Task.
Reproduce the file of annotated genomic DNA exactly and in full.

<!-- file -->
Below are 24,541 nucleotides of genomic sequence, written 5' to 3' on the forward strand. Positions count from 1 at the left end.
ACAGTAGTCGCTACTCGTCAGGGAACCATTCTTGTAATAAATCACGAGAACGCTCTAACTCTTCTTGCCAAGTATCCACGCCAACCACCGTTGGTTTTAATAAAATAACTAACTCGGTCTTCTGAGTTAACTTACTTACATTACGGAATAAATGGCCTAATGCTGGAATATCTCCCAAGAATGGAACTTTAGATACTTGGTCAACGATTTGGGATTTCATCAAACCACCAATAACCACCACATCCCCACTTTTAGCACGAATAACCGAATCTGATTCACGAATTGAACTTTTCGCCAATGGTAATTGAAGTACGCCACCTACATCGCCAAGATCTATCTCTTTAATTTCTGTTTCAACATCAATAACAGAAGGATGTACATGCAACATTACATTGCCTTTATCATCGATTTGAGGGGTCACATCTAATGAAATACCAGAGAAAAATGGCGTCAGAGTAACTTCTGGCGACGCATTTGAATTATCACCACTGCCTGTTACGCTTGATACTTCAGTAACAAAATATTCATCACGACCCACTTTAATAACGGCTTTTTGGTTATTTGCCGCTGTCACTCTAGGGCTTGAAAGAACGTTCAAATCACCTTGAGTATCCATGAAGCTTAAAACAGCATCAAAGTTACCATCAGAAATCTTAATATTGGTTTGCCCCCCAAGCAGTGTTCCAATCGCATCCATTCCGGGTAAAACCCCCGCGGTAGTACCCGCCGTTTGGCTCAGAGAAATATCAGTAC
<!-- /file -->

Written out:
Below are 24,541 nucleotides of genomic sequence, written 5' to 3' on the forward strand. Positions count from 1 at the left end.
ACAGTAGTCGCTACTCGTCAGGGAACCATTCTTGTAATAAATCACGAGAACGCTCTAACTCTTCTTGCCAAGTATCCACGCCAACCACCGTTGGTTTTAATAAAATAACTAACTCGGTCTTCTGAGTTAACTTACTTACATTACGGAATAAATGGCCTAATGCTGGAATATCTCCCAAGAATGGAACTTTAGATACTTGGTCAACGATTTGGGATTTCATCAAACCACCAATAACCACCACATCCCCACTTTTAGCACGAATAACCGAATCTGATTCACGAATTGAACTTTTCGCCAATGGTAATTGAAGTACGCCACCTACATCGCCAAGATCTATCTCTTTAATTTCTGTTTCAACATCAATAACAGAAGGATGTACATGCAACATTACATTGCCTTTATCATCGATTTGAGGGGTCACATCTAATGAAATACCAGAGAAAAATGGCGTCAGAGTAACTTCTGGCGACGCATTTGAATTATCACCACTGCCTGTTACGCTTGATACTTCAGTAACAAAATATTCATCACGACCCACTTTAATAACGGCTTTTTGGTTATTTGCCGCTGTCACTCTAGGGCTTGAAAGAACGTTCAAATCACCTTGAGTATCCATGAAGCTTAAAACAGCATCAAAGTTACCATCAGAAATCTTAATATTGGTTTGCCCCCCAAGCAGTGTTCCAATCGCATCCATTCCGGGTAAAACCCCCGCGGTAGTACCCGCCGTTTGGCTCAGAGAAATATCAGTAC